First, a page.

I discovered yesterday that they're also simultaneously digging up the driveway between Founders Hall and Flexner -- not sure why, but it looks like pipe-laying for plumbing.

Trench between Founders and Flexner Update According to Stu, this is actually conduit for electrical wiring, from the vault under our parking lot up through to an electrical switching station in Flexner.

Many more RU photographs are up at http://www.reppep.com/~pepper/album/ru/

Friday, April 27 2007

Super-Tent Move Has Begun

The IT Office staff has moved, along with management. Most of the UNIX Systems Group moves Tuesday. It's not a happy thing, although we're hoping for mitigating factors.

Just in time too -- this place is falling apart around our ears. A heavily used door is broken, the bathrooms are broken (broken toilets, a flood, and an ant colony). The copier broke and has been left behind. The new bathrooms have no urinals; we'll see if that has a significant impact on cleanliness.

Furnishings are not great; the monitor arms don't quite fit under the tasks lights, the new locks are different than the old ones, so while we had the same key for desk/cubbies/pedestal before, the old pedestals can't be keyed the same as the new desks/cubbies. I've been offered a new pedestal, so I wouldn't have to carry more keys, but the new ones are smaller...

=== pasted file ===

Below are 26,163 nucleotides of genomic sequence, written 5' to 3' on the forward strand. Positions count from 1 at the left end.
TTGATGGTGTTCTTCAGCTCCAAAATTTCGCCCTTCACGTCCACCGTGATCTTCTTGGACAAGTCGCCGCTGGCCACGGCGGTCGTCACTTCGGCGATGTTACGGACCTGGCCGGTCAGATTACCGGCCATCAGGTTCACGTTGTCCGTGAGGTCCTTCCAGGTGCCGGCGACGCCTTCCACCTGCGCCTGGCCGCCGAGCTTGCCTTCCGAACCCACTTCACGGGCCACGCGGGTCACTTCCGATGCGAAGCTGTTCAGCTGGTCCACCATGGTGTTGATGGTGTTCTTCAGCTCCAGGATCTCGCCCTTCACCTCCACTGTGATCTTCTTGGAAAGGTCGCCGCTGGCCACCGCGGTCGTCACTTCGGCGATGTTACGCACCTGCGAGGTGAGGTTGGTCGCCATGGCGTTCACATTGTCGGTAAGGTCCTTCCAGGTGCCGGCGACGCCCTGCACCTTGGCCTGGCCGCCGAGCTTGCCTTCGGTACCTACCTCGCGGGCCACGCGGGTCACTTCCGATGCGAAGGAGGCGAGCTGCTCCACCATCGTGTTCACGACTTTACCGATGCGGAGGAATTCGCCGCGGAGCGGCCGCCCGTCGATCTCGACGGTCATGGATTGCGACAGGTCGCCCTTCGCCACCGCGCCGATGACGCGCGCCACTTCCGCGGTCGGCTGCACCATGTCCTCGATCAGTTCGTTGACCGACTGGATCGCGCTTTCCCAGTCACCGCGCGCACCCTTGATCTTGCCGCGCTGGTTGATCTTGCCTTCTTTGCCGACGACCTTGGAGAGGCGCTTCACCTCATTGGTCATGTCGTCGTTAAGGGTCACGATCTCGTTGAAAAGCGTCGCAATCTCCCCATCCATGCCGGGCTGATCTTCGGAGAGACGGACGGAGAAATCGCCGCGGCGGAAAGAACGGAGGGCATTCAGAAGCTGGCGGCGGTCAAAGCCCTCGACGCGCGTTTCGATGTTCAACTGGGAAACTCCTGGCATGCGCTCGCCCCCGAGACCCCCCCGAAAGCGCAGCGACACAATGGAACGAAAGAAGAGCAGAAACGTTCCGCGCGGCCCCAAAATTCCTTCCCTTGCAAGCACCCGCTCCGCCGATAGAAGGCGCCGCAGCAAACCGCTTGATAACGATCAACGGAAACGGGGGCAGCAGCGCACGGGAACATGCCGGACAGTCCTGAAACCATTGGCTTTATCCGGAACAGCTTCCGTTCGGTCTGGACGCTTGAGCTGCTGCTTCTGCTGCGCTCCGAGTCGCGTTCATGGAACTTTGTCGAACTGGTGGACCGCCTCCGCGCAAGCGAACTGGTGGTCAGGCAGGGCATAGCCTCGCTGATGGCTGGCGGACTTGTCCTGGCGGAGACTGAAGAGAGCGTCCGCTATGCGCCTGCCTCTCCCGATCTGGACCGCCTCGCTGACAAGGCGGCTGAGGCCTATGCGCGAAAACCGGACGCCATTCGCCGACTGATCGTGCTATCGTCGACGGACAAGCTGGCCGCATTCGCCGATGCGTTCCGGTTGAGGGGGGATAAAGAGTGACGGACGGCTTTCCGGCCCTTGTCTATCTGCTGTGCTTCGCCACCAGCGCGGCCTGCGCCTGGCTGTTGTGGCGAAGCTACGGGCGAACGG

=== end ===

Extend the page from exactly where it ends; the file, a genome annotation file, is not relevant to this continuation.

We're refusing furniture to have more floor space, and various things are now inconveniently farther away.

We're out of boxes already, and I haven't packed up (although I have gotten rid of some stuff).

Hopefully Monday will be less busy than today, so I can pack!

Our office, from above

Tuesday, April 17 2007

Super-Tent move begins in 10 days

My group is currently scheduled to move on May 1, and it looks like the Super-Tent will be ready. It isn't yet, but they're pretty close. This week I learned about VESA monitor mounts. VESA has a series of (poorly named) standards for monitor mounting; both my Samsung monitors use a 100x100mm VESA mount, and (with a small adapter) my new Apple 23" display does as well. I have a VESA mount of some sort on order, but have not been able to find out what they actually purchased yet.

I am now wondering if I would've been better served by a taller monitor, instead of the widescreen aspect ratio, but it doesn't seem like our space will be so tight that this is going to be important. Fortunately, even though I am using different displays, they are both silver, both 1200 pixels high, and both use the same VESA mount, so I should be fine.

The Mac Pro arrived today, and it does seem substantially snappier, although it's the "low-end" Mac Pro (4 2.66GHz Xeon cores), compared to the original fastest PMG5 (2x2GHz G5s).

I have already salvaged the 120gb drive from my old 700MHz Microway Linux machine; nothing else was worth keeping, although it was a fine Linux test box for several years. I got rid of the Sun Blade 100 (500MHz), which was invaluable for testing (and net installing) Solaris 8-10, even though it never got much TLC. I've tentatively decided to keep the Windows Dell, as much so I can test p2v conversions as because I haven't yet installed the Remedy "Action Request" (help-desk ticketing) client in a Parallels VM yet.